Ever since Sapa was established as a hill station by the French in 1922, the small mountain town in northwestern Vietnam has been offering visitors respite from the heat and crowds. While not much remains from French colonial times other than the pretty stone church in the town square built in 1930, Sapa’s charms have remained undiminished by time, the perfect marriage of exotic cultures and stunning landscapes.

Most visitors arrive at the gateway town of Lao Cai right on the Vietnam-China border and make their way an hour or so up to Sapa. Located 1,500m above sea level and surrounded by plunging valleys and verdant mountains dominated by the 3,143m high Mount Fansipan, Sapa is the ideal base for hiking and trekking the rugged landscape highlighted by cascading terraced rice fields. 

The town of Sapa itself is a pleasant mix of trendy boutiques featuring clothing and home décor inspired by the nearby hilltribe villages, a host of restaurants serving both Western favorites and Vietnamese traditional cuisine including some that incorporate some of Sapa’s very own products like farm-raised salmon and Sapa mushrooms, and a handful of spas and massage shops to soothe sore muscles post-trek. There’s also a wide range of accommodation options from simple guesthouses to chic mountain lodges that offer a glimpse into what life must have been like for the elite during Sapa’s early history. 

But to truly appreciate Sapa’s natural and cultural beauty, visitors must get out of town and explore the surrounding local villages populated by ethnic minorities and the truly breathtaking scenery, all part of the Hoang Lien National Park. Sapa makes hiking and trekking accessible to almost everyone, with paved roads leading to the nearest village of Cat Cat, just 3km from the city center. Or take a car or motorbike to Ta Phin Village, the starting point of a 14km loop along both paved walkways and muddy paths past villages inhabited by Red Dzao, Black H’mong, Giay and other minority groups. Sharp-eyed visitors will be able to distinguish identifying features in their colorful costumes, often woven from hemp, dyed in natural indigo and embroidered in colorful patterns, all done by hand. Day hikes will take you past women working on batik fabrics in between rice harvests, friendly children on their way to or from school, and mesmerizing rice terraces snaking their way up the hillsides. For the more adventurous, multi-day treks are also easily arranged, highlighted by climbing to the summit of Mount Fansipan, Vietnam’s highest peak. (For the less athletic, the same views can be had with significantly less effort via the recently built cable car.)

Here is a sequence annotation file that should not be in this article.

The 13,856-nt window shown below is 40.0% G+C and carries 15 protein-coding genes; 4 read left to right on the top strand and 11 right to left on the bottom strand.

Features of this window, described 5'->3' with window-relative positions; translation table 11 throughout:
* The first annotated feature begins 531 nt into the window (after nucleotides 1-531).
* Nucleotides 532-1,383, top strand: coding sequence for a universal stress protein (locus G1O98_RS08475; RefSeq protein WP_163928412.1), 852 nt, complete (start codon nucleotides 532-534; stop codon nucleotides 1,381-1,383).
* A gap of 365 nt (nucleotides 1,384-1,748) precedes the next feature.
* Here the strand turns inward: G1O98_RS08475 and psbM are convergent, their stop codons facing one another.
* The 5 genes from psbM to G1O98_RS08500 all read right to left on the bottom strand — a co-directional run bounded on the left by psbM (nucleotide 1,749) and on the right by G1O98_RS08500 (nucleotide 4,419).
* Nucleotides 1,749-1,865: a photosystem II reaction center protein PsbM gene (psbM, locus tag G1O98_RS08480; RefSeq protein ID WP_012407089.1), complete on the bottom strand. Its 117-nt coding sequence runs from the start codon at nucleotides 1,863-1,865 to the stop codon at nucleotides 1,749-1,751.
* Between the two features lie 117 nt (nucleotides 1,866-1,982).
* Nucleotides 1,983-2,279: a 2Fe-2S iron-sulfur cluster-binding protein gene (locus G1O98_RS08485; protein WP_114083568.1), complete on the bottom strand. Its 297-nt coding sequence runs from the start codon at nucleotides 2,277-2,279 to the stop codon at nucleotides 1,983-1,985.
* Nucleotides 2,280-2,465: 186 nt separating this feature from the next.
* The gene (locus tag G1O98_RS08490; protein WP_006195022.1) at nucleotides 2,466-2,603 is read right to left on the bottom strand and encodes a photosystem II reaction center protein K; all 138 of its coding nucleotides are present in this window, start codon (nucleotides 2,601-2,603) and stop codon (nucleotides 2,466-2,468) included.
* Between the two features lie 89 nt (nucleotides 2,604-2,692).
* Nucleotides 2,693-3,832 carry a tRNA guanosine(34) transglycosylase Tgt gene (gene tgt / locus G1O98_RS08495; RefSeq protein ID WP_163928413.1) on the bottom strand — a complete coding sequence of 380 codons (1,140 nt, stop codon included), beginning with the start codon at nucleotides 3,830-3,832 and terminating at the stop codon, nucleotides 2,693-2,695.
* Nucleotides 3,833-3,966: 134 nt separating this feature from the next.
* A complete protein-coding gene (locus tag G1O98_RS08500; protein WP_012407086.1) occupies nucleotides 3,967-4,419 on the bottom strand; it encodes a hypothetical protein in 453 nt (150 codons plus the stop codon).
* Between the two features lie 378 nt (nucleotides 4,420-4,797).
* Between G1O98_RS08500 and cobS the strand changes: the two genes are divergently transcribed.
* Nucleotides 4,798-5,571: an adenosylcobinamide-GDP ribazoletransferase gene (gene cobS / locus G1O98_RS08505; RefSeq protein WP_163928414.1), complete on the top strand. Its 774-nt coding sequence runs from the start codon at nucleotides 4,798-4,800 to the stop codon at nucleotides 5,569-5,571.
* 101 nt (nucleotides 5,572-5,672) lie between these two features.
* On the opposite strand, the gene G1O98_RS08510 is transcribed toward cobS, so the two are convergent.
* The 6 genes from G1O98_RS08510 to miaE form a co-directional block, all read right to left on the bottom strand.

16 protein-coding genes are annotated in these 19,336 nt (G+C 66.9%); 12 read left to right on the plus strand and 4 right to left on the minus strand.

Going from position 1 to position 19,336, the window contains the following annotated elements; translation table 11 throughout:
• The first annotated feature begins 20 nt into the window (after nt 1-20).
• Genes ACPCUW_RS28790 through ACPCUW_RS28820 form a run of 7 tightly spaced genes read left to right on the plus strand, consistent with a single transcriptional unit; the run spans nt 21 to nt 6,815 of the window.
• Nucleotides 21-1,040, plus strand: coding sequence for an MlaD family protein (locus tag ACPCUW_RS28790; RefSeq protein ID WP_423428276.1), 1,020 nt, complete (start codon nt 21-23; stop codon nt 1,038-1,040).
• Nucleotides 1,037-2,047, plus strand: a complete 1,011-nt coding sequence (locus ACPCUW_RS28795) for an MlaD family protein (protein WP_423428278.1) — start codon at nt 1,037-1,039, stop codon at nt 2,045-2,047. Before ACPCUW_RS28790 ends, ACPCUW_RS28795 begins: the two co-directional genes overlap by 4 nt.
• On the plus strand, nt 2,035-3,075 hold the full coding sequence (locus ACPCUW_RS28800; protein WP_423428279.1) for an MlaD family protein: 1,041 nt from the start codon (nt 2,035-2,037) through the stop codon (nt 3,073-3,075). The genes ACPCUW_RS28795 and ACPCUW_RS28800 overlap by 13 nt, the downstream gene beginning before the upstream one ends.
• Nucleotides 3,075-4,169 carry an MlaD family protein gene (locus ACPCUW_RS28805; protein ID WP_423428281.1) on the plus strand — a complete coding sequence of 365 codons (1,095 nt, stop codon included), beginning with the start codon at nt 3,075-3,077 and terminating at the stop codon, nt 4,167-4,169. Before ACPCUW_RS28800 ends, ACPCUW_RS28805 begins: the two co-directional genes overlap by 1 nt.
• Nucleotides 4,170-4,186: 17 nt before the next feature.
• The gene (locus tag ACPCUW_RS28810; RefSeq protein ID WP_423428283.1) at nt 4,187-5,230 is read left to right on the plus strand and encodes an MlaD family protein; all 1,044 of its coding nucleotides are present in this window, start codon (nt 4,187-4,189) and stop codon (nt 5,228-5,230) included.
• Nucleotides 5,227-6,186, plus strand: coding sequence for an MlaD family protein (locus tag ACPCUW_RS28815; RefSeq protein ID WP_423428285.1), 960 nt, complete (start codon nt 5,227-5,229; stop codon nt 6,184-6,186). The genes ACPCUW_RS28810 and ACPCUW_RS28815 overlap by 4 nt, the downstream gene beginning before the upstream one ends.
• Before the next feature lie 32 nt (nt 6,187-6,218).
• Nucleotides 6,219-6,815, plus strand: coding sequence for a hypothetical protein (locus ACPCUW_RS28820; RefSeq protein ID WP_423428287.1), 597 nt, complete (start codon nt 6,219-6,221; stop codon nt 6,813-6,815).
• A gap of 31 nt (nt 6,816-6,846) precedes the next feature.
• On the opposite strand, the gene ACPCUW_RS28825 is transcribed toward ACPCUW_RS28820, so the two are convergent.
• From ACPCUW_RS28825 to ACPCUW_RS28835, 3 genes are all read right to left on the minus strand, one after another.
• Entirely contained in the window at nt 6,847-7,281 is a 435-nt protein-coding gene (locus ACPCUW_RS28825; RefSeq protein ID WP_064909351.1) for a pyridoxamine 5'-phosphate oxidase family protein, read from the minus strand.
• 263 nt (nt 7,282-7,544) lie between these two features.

Getting there: Chapa Express Train operates daily overnight service between Hanoi and Lao Cai, leaving visitors refreshed and ready to take on a full day of exploring. Click here to book.

Guests who book tickets round trip online at www.chapaexpresstrain.com.vn also enjoy complimentary shuttlle bus service between Lao Cai and Sapa.